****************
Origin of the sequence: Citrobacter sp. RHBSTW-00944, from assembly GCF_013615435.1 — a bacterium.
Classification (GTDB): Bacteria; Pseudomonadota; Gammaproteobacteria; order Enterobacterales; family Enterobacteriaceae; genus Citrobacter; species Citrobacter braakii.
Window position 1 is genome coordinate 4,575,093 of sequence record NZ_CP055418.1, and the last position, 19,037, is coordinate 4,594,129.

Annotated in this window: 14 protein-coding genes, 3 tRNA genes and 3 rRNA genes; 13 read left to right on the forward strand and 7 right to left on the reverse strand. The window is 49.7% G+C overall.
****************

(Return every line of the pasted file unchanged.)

Origin of the sequence: Citrobacter sp. RHBSTW-00944, from assembly GCF_013615435.1 — a bacterium.
Classification (GTDB): Bacteria; Pseudomonadota; Gammaproteobacteria; order Enterobacterales; family Enterobacteriaceae; genus Citrobacter; species Citrobacter braakii.
Window position 1 is genome coordinate 4,575,093 of sequence record NZ_CP055418.1, and the last position, 19,037, is coordinate 4,594,129.

Annotated in this window: 14 protein-coding genes, 3 tRNA genes and 3 rRNA genes; 13 read left to right on the forward strand and 7 right to left on the reverse strand. The window is 49.7% G+C overall.